Statement on Proposed Changes to Title IX Guidance
No student should be denied the chance to go to school and learn because of gender-based harassment, including violence. Yet today, Secretary of Education Betsy DeVos announced that this administration will begin a process that could weaken protections for sexual assault survivors in schools. Against the recommendations of survivors themselves, the Department of Education will explore changing current guidance around implementation of Title IX, the law that prohibits sex discrimination in K-12 schools and on college campuses.
Activists from Know Your IX, a survivor-led project of Advocates for Youth which works to empower students to end sexual violence in their schools, have made every attempt to ensure that this Administration hears survivors and sees the real, human impact of their actions. They’ve delivered tens of thousands of petitions, publicly protested, and even met with Department of Education staff.
“We all need to remember that regardless of today’s announcement, Title IX is the law of the land,” said Debra Hauser, President, Advocates for Youth. “Trump and DeVos may have turned their backs on sexual assault survivors, but young people won’t. At K-12 schools and at colleges and universities around the nation, students are working to ensure that their schools comply with Title IX and protect survivors’ rights.”
“Today we heard Betsy DeVos use a concern for ‘fair process’ to justify dismantling existing guidance. We all agree that fair process is fundamental in ensuring equal access to education. And the current guidance already upholds fair process. In fact, the rights provided to accused students under Title IX are more robust than those guaranteed by the U.S. Constitution.”
Survivors can’t learn when their rapists sit behind them in math class, or live down the hall of their dorm, especially without accomodations and support from their schools. But too often, schools don’t respect survivors’ rights, provide help, or investigate their reports. Only over the past few years have schools and the federal government stepped up their efforts to enforce student survivors’ civil rights, in large part thanks to survivors who spoke out.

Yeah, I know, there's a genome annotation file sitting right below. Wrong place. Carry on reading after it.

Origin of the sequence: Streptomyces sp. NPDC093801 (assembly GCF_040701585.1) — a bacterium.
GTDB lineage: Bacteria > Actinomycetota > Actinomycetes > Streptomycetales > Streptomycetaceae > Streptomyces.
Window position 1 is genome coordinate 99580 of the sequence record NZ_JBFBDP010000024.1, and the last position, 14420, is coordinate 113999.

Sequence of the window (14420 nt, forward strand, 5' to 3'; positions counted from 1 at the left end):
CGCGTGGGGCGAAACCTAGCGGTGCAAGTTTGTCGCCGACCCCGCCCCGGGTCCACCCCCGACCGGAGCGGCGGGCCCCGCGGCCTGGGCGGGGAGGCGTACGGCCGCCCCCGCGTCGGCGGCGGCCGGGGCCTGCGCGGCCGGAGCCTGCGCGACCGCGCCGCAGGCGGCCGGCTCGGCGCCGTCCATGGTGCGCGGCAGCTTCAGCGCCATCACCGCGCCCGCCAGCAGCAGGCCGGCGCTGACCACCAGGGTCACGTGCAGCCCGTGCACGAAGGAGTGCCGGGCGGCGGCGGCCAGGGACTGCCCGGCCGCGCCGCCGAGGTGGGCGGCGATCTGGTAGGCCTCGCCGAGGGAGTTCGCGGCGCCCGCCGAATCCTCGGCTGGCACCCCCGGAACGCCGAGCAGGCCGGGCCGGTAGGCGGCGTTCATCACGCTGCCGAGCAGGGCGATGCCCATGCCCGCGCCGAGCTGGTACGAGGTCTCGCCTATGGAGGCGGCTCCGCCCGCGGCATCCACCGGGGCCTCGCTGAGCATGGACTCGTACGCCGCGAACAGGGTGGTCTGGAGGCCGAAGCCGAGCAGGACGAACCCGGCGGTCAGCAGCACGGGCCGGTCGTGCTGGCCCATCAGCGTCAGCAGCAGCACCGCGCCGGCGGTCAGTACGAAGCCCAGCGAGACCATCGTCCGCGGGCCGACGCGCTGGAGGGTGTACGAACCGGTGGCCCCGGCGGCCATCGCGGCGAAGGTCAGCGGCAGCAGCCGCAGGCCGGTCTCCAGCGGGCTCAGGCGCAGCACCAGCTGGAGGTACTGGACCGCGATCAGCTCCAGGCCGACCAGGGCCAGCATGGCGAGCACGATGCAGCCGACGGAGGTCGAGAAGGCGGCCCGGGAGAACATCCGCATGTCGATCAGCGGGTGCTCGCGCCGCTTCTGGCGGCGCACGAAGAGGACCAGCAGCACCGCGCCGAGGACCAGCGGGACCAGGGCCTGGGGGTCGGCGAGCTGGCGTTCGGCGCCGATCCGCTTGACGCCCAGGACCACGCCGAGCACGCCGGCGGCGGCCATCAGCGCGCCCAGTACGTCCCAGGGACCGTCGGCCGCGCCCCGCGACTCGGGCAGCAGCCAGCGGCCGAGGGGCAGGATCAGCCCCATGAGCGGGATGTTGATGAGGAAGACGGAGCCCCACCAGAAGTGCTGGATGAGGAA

Without robust Title IX enforcement, survivors in K-12 schools and universities will suffer even greater physical and psychological trauma, drop classes or leave school entirely, accrue extra debt from lost semesters, and even lose school-related immigration protections. Women of color and LGBTQ survivors will be hit the hardest. All students will be less safe.
“This is just one more instance of this President’s and this Administration’s contempt for young people’s rights,” said Debra Hauser. “It’s pretty simple: we should all be working to protect the health and ensure the safety of young people, especially those who have experienced the trauma of sexual assault.”
Students who are interested in joining efforts to ensure survivors’ rights on their campuses should visit the Know Your IX website, https://www.knowyourix.org.
For Immediate Release: September 7, 2017 Contact: Emily Bridges, firstname.lastname@example.org, 202 419 3420
About Advocates for Youth:
Advocates for Youth is a 501(c)3 organization that champions efforts that help young people make informed and responsible decisions about their reproductive and sexual health. Advocates believes it can best serve the field by boldly advocating for a more positive and realistic approach to adolescent sexual health. Advocates focuses its work on young people ages 14-25 in the U.S. and around the globe.